It’s easy to focus on the big things of the year. Top 10s, best actors, blockbuster box-offices – these are the things that dominate the headlines. But what of the little things? We’ve gathered together a couple of Exeposé Screen writers to talk about their favourite smaller moments of the year.

Margo Hanson in The Magicians – by Sophie Norton

Syfy’s The Magicians was hardly short on strong female characters in season three: there was Julia, a sexual assault survivor who went on to become a goddess; the Fairy Queen, who went from antagonist to anti-hero, sacrificing her life to protect her people; Harriet, the deaf leader of the resistance against the authoritarian Library; as well as Fen, Kady, Alice, and Marina. But the character arc that really stood out for me this year was that of Margo Hanson.

Played by Summer Bishil, Margo has always been smart, ambitious, practical and loyal, with a to-die-for wardrobe and killer one-liners, but on season three of the fantasy show she really came into her own. The series opened with Eliot and Margo, as High King and Queen of Fillory, struggling under fairy occupation. Over the course of the series, Margo was put through the wringer by the Fairy Queen, but she held her own, developing into a true leader along the way, and eventually forming a respectful alliance with her former enemy.

“a rare instance of a bisexual woman of colour in a position of power on screen”

Margo finally got her reward in the penultimate episode of the season, when she was crowned High King of Fillory, despite not even being on the voting ballot (as a woman she was prevented from running). Winning as a write-in by the talking animals, who supported her as she was the only human to listen to them on Eliot’s campaign trail, she triumphed against the Fillorian patriarchy that had consistently held her back. It was especially notable as a rare instance of a bisexual woman of colour in a position of power on screen. Margo’s progression from side-lined queen to High King was one of the most inspirational and empowering arcs I’ve seen this year, and I can’t wait to see where she’ll go next season. Long may she reign.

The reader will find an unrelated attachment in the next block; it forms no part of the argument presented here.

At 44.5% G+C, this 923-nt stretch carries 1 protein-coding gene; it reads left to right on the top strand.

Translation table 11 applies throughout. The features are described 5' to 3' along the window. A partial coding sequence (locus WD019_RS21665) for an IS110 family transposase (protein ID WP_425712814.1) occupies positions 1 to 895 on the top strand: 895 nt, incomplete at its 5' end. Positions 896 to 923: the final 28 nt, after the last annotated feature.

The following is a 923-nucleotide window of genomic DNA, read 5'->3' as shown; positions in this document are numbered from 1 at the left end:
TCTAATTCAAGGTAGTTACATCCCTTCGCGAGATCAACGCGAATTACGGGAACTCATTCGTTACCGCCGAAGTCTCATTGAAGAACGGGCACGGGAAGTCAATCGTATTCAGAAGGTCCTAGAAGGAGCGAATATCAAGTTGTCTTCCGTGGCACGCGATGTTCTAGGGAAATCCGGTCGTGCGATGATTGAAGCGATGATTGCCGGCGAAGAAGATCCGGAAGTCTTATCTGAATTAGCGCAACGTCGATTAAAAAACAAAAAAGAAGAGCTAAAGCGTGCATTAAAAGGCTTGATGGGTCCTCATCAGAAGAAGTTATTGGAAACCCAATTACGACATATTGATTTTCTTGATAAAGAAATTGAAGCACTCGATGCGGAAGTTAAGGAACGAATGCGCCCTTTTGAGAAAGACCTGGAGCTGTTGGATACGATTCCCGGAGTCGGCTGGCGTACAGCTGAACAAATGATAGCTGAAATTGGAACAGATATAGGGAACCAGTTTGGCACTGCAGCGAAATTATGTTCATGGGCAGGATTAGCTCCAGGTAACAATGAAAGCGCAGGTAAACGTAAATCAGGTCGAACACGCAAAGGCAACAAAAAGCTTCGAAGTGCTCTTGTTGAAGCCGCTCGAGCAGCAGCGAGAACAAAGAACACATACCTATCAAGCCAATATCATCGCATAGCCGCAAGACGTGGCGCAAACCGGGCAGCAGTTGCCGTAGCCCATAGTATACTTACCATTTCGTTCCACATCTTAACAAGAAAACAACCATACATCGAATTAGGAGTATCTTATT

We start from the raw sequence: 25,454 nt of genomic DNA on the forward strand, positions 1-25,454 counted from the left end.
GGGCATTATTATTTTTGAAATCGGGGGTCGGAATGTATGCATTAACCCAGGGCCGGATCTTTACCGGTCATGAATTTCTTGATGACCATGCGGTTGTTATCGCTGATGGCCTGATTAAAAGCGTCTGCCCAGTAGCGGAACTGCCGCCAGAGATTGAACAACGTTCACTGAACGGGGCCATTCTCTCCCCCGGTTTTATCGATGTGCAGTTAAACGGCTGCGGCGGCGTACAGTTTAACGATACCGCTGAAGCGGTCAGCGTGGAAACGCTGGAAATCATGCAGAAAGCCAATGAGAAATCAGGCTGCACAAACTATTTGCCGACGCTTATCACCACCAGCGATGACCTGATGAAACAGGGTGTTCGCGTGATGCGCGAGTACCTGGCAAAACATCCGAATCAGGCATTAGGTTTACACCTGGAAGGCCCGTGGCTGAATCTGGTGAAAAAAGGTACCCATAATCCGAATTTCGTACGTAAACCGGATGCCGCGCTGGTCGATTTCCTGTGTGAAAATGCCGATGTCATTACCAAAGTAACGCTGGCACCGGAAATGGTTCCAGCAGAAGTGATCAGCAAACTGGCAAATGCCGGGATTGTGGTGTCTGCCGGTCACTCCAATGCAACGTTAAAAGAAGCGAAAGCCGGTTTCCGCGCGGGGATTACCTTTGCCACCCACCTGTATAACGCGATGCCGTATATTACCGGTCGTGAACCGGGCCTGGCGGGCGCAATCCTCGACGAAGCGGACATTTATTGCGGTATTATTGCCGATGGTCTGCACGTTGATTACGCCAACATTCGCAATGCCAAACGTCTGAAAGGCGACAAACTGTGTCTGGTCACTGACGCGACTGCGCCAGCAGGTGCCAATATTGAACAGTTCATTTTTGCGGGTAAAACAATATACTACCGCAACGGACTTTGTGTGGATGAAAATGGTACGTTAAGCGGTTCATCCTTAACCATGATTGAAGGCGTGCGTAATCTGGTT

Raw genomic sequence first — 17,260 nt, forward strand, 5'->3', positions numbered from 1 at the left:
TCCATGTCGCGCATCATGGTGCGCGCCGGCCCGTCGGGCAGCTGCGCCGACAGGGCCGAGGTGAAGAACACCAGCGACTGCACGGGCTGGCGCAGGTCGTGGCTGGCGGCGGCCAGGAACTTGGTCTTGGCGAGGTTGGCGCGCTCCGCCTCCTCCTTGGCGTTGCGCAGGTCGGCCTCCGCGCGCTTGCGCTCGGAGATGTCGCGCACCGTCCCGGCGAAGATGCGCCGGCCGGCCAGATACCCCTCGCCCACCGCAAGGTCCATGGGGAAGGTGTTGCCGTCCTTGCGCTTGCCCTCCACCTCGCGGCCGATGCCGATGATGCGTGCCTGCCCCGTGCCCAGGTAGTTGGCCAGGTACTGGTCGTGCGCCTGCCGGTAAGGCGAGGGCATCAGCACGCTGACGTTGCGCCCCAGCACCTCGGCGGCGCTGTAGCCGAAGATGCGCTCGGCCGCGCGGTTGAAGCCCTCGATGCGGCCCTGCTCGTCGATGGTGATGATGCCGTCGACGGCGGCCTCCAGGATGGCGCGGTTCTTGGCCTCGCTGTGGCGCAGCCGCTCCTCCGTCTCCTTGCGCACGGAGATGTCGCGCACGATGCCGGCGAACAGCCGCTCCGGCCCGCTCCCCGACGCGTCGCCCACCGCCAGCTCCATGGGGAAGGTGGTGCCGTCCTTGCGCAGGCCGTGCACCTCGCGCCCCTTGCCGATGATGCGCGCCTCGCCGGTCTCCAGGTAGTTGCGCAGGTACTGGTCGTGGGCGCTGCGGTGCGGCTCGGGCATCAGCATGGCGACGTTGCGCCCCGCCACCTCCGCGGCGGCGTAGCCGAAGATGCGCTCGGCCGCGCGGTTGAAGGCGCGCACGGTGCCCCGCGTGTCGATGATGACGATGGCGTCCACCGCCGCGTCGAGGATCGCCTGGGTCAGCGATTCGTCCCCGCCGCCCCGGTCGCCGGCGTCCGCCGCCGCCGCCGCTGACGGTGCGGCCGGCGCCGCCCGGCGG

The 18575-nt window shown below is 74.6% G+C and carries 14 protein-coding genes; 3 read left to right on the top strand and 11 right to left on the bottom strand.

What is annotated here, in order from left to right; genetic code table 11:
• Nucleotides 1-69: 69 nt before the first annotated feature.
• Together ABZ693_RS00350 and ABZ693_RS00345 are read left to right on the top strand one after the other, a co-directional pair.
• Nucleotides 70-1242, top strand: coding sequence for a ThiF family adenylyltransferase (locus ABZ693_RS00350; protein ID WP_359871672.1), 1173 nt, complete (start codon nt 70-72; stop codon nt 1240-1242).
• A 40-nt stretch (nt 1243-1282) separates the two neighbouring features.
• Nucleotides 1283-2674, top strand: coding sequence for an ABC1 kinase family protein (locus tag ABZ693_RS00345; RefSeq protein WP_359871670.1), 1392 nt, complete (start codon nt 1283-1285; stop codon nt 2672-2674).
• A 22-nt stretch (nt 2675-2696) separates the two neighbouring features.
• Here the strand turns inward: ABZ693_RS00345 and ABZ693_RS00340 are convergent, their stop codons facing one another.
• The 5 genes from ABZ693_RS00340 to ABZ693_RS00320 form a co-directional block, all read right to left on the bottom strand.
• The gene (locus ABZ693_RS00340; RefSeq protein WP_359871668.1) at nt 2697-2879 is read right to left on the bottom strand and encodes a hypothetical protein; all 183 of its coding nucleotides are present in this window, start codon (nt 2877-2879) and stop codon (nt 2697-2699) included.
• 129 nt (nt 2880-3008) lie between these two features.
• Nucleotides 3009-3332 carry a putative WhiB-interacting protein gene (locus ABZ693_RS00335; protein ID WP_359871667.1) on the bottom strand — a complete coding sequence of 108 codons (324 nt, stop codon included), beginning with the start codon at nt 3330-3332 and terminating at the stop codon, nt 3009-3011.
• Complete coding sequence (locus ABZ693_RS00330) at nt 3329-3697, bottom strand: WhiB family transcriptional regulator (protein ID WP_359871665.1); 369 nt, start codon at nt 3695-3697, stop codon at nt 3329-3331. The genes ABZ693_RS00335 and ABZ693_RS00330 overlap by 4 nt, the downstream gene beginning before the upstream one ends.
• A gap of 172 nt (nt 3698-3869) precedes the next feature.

The Ending of Bodied – by Phil Hadley

It has been a tremendous year to be an Eminem fan. Kamikaze was a welcome return to form and his beef with Machine Gun Kelly made the rapper feel more relevant – and dominant – than he has in years. The icing on the cake was Bodied – a superb rap-battle dramedy produced by Em – and the cherry on top of that icing was the film’s ending.

Following his triumphant but ruthless performance, our protagonist Adam (Callum Worthy) has been left without a home, friends or love interest as a result of taking free speech way, way too far. Whilst sitting on the bench he lives on, bleeding from a well-deserved punch, he suddenly thinks of the perfect rap name, saying ‘My name is…’. Cut. Then comes the credit music, ‘Hi! My name is… Slim Shady.’ Suddenly the whole narrative is reframed; this isn’t simply produced by Eminem, this is an allegorical origin story for his alter ego.

“It’s a jaw-dropping moment that poses so many questions about the differences between the man and his infamous persona”

This is an anti-8 Mile, flipping that script right down to turning the heroic moment where B-Rabbit reveals the name of his enemy, into a moment about betraying a friend and officially crossing an invisible moral line. This is a film about the darkness inside Marshall Mathers (and perhaps all of us) – his every evil thought encapsulated within a character we had rooted for and sympathised with for much of the movie. It’s a jaw-dropping moment that poses so many questions about the differences between the man and his infamous persona, leaving us unsure if we are supposed to like one, none or both of Eminem and Slim Shady. The moment immediately makes you want to rewatch and dissect the film with this in mind; a little thing for most, but Christmas come early for fans of rap music and thought-provoking film-making alike.

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